for (l=0 : l<k/WORDSIZE : l++) {
m = address–>l;
if (ZRegion(m) == 2) jump TestPropositionally;
if (m == r || m in r) rtrue;
}

	}
}
return false;

];
-)

To decide what list of rooms is the list of loci for (B - a backdrop):
let L be a list of rooms;
repeat with locus running through rooms:
if B is a floating object in locus, add locus to L;
decide on L.

When play begins:
say “[List of loci for the Sun].”;[/code]

Works like a dream. Many thanks, all.

I’m afraid this does not work when the backdrop is set to a region. That’s the case when found_in tests location rather than its argument. Yes, it’s inconsistent.

You need to do something like this:

To decide whether (B - a thing) is a floating object in (R - a room):
   (- WrapTestFloatingObjects({B},{R}) -)

[ WrapTestFloatingObjects b r res tmploc;
	tmploc = location;
	location = r;
	res = TestFloatingObjects(b, r);
	location = tmploc;
	return res;
];

Thanks, zarf, that makes this a general-purpose solution for anyone who stumbles onto this thread.

I came across this problem when updating Conditional Backdrops. I think there might have been an Inform bug involving the found_in property - like it’s supposed to take an argument, but it ignores the argument and uses the location instead. I think I fixed that, with Zarf’s guidance… which makes the problem a simple matter of writing an I7 wrapper for found_in.

inform7.com/extensions/Mike%20Ci … index.html

Hmm, now I’m encountering a weird bug with this. It works fine when backdrops are in only a few locations; but for backdrops that are in a lot of locations (I think at least 16), it adds every location to the loci list.

I’m perplexed. Any ideas?

Test it without dynamic lists in the mix.

repeat with locus running through rooms:
if B is a floating object in locus, say B.

It still thinks that those backdrops are in every room.

Have you been able to reproduce this in a test project?

–Erik

I bet I7 switches over from a found_in array to a routine when the number of rooms becomes large. (Because of Z-code limits on property array lengths.)

However, I haven’t built a test case to check this guess.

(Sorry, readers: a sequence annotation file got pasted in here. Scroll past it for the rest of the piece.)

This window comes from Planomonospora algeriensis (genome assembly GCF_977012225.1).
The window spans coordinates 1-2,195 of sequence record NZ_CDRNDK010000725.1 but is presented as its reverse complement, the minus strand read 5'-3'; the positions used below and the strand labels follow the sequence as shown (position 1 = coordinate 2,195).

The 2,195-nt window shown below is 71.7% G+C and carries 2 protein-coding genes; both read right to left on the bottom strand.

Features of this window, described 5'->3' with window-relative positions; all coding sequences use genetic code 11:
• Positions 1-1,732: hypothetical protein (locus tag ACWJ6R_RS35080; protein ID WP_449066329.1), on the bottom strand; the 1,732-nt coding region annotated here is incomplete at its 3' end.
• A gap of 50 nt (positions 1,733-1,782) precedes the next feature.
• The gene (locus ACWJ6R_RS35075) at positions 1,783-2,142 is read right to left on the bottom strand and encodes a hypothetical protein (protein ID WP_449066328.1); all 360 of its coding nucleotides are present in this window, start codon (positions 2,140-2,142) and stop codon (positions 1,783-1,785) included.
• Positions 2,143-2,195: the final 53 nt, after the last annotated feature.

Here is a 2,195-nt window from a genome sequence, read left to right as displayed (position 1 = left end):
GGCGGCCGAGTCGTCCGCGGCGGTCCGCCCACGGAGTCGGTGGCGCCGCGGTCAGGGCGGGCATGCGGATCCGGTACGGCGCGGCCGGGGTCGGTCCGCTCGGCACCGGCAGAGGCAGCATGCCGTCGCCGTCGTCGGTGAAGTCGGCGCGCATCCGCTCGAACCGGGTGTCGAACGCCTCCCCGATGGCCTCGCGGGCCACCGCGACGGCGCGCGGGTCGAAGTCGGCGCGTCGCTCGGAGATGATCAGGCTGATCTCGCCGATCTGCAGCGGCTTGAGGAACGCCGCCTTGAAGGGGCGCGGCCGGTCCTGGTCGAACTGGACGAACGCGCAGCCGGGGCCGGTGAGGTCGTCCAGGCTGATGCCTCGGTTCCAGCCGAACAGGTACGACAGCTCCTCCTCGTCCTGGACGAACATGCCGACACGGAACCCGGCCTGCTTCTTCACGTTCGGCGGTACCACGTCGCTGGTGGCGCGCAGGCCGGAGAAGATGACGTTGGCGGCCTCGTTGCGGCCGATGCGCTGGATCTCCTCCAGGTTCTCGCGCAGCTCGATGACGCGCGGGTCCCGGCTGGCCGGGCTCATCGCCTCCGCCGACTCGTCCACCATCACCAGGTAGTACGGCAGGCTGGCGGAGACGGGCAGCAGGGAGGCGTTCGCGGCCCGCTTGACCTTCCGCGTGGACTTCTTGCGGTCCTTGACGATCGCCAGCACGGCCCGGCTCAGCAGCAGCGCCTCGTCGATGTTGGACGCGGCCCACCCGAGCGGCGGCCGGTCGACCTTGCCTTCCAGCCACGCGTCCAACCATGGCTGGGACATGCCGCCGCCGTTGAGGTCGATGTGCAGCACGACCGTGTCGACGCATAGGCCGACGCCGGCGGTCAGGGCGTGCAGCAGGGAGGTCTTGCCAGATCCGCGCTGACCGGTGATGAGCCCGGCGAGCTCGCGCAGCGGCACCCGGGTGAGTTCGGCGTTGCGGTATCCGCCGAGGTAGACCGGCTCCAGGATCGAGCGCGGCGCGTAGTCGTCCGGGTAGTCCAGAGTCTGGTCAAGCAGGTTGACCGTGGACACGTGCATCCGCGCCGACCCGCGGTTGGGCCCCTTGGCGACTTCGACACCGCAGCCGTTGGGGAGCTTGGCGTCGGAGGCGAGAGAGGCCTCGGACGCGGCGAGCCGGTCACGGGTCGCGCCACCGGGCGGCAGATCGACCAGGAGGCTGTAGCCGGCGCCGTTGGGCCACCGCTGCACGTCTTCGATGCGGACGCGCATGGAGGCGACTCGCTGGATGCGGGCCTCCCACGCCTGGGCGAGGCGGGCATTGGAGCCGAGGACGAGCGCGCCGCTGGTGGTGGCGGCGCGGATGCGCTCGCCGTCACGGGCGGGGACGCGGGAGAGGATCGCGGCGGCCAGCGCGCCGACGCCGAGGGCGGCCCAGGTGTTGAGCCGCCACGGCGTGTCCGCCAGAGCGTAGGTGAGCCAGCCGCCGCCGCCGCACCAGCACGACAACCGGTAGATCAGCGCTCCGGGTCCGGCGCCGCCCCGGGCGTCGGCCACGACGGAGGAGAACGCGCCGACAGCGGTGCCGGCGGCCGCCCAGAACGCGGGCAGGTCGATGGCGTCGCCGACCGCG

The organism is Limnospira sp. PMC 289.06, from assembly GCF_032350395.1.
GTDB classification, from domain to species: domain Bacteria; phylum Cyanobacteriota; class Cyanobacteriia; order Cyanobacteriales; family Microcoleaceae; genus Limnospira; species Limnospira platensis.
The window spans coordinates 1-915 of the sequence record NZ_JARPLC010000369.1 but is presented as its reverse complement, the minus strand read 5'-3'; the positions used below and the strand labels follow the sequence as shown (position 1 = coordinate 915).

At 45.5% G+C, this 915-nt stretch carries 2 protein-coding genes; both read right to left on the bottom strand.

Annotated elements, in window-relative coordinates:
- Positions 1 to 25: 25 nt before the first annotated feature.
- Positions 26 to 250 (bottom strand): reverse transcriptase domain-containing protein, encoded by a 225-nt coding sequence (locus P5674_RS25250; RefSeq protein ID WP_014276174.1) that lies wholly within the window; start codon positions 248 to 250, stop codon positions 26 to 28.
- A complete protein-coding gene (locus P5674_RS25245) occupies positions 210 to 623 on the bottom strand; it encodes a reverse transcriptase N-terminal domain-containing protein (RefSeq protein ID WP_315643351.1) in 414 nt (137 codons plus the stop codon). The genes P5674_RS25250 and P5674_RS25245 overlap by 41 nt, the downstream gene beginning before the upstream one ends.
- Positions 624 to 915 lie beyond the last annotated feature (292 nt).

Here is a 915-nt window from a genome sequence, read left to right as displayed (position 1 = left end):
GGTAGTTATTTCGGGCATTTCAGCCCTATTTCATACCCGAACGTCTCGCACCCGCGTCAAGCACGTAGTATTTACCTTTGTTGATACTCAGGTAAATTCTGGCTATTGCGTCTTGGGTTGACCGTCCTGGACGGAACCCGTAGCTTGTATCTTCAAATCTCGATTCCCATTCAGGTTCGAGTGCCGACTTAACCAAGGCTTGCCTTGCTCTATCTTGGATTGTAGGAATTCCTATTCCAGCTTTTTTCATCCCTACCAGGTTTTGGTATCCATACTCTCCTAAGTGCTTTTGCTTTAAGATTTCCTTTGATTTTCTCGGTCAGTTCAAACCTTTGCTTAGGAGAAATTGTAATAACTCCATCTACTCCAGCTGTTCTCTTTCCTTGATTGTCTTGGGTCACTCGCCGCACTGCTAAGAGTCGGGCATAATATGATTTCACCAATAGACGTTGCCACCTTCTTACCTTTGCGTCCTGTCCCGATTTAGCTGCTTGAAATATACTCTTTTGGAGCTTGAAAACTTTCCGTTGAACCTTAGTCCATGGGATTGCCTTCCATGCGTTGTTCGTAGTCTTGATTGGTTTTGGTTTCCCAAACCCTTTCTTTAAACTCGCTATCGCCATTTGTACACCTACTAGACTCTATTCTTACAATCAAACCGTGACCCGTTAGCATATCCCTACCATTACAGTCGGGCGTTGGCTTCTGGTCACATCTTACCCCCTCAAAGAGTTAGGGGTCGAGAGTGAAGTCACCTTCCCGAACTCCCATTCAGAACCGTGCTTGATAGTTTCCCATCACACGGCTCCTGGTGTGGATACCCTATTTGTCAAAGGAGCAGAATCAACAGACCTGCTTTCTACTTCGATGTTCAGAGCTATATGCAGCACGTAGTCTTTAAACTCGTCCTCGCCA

This seems to be the minimal code to replicate the behaviour. (There are 17 rooms. foo is only in the first 16 of them, but the test thinks it’s in every one).

[code]“Room for Improvement” by Sam Kabo Ashwell

room1 is a room. room2 is a room. room3 is a room. room4 is a room. room5 is a room. room6 is a room. room7 is a room. room8 is a room. room9 is a room. room10 is a room. room11 is a room. room12 is a room. room13 is a room. room14 is a room. room15 is a room. room16 is a room. room17 is a room.

foo is a backdrop. foo is in room1, room2, room3, room4, room5, room6, room7, room8, room9, room 10, room11, room12, room13, room14, room15, room16.

To decide whether (B - a backdrop) is a floating object in (R - a room):
(- TestFloatingObjects({B},{R}) -)

Include (-
[ TestFloatingObjects o r k l m address flag;
address = o.&found_in;
if (address ~= 0 && o hasnt absent) {
if (ZRegion(address–>0) == 2) {
m = address–>0;
.TestPropositionally;
if (m.call® ~= 0) return true;
}
else {
k = o.#found_in;
for (l=0 : l<k/WORDSIZE : l++) {
m = address–>l;
if (ZRegion(m) == 2) jump TestPropositionally;
if (m == r || m in r) rtrue;
}

  }

}
return false;
];
-)

When play begins:
let X be 0;
repeat with locus running through rooms begin;
now X is X + 1;
if foo is a floating object in locus, say “[X]: [foo] is in [locus][line break]”;
end repeat;[/code]

Okay, remember my correction at https://intfiction.org/t/if-archive-hugo-downloads/59/1 ? You need to do that.

And that works beautifully. Thanks again.